Supplier Diversity – Making the Core Procurement Process Accessible

Last week, as part of our series on supplier diversity, we looked at how the early stages of the procurement process could disadvantage small or otherwise diverse suppliers. This is usually done accidentally; the procurement executive is not trying to make life difficult for such suppliers, but that is the end result.

The same applies once we’re into the actual core supplier selection process; tendering, RFX or whatever. It is easy to tilt the playing field away from ‘different’ suppliers and favour incumbents, larger or more established firms, without meaning to do so. We talked last time about aggregation – bundling contracts together across geographies or across different spend areas – as being the enemy of supplier diversity. But here are just a few of the other ways in which this perhaps unconscious discrimination makes life difficult for our potential supply base.

  • Pre-qualification processes can rule out suppliers based on size, or lack of financial strength. Of course this can be important to assess, but in many cases, firms can take on what appear to be large contracts without major investment or other problems (particularly services contacts).
  • Focusing the selection process very much on suppliers who have done exactly this sort of work previously. The best way of making sure the incumbent wins is to stipulate that bidders need experience exactly like your current contract! Now no-one is suggesting you award a legal services contract to a widget manufacturer, but a little flexibility in terms of asking for relevant (not identical) experience can open up the field of potential suppliers.
  • Asking for multiple accreditations, standards, qualifications, and similar. Again, to some extent this can be sensible and indeed legally required in certain markets. But the more you insist that your suppliers jump through many hoops, the fewer will succeed and this tends again to favour the large and well-established businesses.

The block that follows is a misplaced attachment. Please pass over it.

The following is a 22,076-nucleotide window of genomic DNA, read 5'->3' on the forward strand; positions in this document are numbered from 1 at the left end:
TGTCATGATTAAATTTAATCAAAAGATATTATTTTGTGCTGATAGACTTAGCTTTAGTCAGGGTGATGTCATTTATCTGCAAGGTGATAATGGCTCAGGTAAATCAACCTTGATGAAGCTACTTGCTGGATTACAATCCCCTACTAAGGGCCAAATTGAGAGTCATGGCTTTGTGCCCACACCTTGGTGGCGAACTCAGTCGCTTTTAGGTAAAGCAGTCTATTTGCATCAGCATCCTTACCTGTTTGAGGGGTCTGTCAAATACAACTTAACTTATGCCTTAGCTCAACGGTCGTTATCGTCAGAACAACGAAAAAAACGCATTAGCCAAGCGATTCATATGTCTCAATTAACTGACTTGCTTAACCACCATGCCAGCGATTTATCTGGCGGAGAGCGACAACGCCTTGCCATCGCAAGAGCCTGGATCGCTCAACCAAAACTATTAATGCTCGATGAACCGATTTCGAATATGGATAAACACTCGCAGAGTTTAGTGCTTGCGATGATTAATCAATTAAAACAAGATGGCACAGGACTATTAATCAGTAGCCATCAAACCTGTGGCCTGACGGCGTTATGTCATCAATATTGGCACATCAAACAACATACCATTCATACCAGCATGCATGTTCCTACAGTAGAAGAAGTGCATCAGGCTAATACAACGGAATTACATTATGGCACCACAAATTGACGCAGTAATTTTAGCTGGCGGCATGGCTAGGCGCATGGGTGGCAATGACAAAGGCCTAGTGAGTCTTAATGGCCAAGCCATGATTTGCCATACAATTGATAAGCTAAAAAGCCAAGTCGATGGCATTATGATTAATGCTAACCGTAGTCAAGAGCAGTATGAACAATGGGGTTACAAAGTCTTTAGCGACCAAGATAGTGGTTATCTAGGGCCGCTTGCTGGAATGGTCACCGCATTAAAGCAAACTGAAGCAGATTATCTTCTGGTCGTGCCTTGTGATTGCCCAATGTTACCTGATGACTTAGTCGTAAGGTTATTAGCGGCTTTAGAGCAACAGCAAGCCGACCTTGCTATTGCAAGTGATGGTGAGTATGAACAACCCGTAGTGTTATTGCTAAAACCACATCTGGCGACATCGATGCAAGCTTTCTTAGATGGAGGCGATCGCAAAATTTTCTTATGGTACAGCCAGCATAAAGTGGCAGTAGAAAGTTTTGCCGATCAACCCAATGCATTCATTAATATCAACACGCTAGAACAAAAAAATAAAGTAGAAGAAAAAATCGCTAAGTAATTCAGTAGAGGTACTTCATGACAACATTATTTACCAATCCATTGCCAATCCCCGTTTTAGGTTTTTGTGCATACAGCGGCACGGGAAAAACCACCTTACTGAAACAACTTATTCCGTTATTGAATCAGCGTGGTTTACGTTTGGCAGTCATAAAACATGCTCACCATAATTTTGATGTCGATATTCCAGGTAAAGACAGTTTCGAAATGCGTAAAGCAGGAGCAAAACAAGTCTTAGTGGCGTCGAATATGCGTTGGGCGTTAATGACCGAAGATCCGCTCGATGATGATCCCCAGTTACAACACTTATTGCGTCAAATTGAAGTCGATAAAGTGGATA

• Running generally onerous selection processes. Smaller firms have less resource available to drop everything and respond within days to your 100 page tender document, with the 75 questions to be answered, draft contract to annotate, supplier open days to attend ... be proportionate in your process and remember that firms do make conscious decisions about whether it is worth trying to become your supplier. Don’t make the decision for them by designing the exercise to be overly costly and difficult for them.
  • Having said that, supplier briefings and similar can be very valuable, perhaps particularly for small or new potential suppliers, so they get the chance to ask questions, and start to develop some sort of personal relationship with you and the firm. Ultimately, they help you get better proposals back from the market too.

There are other points of course as you go through the selection process. To generalise though, just be conscious and aware of what your process looks like to a smaller or inexperienced firm, or one that hasn’t worked with you before. It is in everyone’s interest that the process looks user-friendly, and attracts suppliers to say, ‘yes, I think I’d really like to supply this organisation.’

Voices (2)

  1. Chris Chant:

    This was one of the most important key deliverables for the UK G_Cloud programme and is succeeding

  2. Justin Lambert:

    Peter makes great points around highlighting barriers to the inclusion of Small and Diverse business in our supply chain, as procurement professionals we have it within our remit to make a difference. We all believe that the performance of our suppliers has a direct impact on the quality of our products and services that we supply, as such, we select suppliers based on quality, service and value.
    Working with small, diverse and under-represented businesses (Diverse Suppliers) builds stronger communities and local economies and also enhances our companies supply chain, maintaining both economic and social benefits (key criteria in the new revamped EU Directives published in January). We know it is important that our supplier base reflects the diversity of our customer base, and represents the communities in which we live and work and the economies in which we trade.
    At my company want to provide equal opportunities within our procurement process and ensure that Diverse Suppliers have access to our procurement opportunities throughout the supply chain of the company. To this end, we implemented a formalized Supplier Diversity Program in 2005 expanding Globally during the past two years and have adopted Supplier Diversity & Inclusion Guidelines globally, both of which are aligned with our guiding principles of Inclusion, Development, Compliance and Continuous Improvement.
    While still abiding by and upholding both the wider procurement principles we will strive for a supply chain that is diverse, inclusive and reflective of the markets we serve, and which is accessible and efficient for all of the suppliers we work with, what can you do within your supply chain?

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